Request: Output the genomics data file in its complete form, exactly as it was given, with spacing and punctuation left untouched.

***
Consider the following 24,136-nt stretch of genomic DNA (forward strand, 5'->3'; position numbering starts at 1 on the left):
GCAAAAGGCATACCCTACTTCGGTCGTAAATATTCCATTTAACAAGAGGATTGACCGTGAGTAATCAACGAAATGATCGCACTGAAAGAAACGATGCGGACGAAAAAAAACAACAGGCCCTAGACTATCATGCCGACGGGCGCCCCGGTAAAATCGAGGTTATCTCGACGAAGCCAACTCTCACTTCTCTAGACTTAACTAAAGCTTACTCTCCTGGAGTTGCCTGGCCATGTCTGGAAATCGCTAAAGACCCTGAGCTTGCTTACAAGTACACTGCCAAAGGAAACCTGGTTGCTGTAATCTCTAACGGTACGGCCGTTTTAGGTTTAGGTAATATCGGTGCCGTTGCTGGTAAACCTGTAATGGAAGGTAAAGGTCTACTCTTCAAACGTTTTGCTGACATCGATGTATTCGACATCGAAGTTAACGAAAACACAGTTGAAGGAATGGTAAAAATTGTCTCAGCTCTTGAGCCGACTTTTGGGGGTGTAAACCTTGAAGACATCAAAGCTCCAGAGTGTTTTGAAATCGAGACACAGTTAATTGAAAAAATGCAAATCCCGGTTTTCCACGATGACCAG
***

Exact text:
Consider the following 24,136-nt stretch of genomic DNA (forward strand, 5'->3'; position numbering starts at 1 on the left):
GCAAAAGGCATACCCTACTTCGGTCGTAAATATTCCATTTAACAAGAGGATTGACCGTGAGTAATCAACGAAATGATCGCACTGAAAGAAACGATGCGGACGAAAAAAAACAACAGGCCCTAGACTATCATGCCGACGGGCGCCCCGGTAAAATCGAGGTTATCTCGACGAAGCCAACTCTCACTTCTCTAGACTTAACTAAAGCTTACTCTCCTGGAGTTGCCTGGCCATGTCTGGAAATCGCTAAAGACCCTGAGCTTGCTTACAAGTACACTGCCAAAGGAAACCTGGTTGCTGTAATCTCTAACGGTACGGCCGTTTTAGGTTTAGGTAATATCGGTGCCGTTGCTGGTAAACCTGTAATGGAAGGTAAAGGTCTACTCTTCAAACGTTTTGCTGACATCGATGTATTCGACATCGAAGTTAACGAAAACACAGTTGAAGGAATGGTAAAAATTGTCTCAGCTCTTGAGCCGACTTTTGGGGGTGTAAACCTTGAAGACATCAAAGCTCCAGAGTGTTTTGAAATCGAGACACAGTTAATTGAAAAAATGCAAATCCCGGTTTTCCACGATGACCAG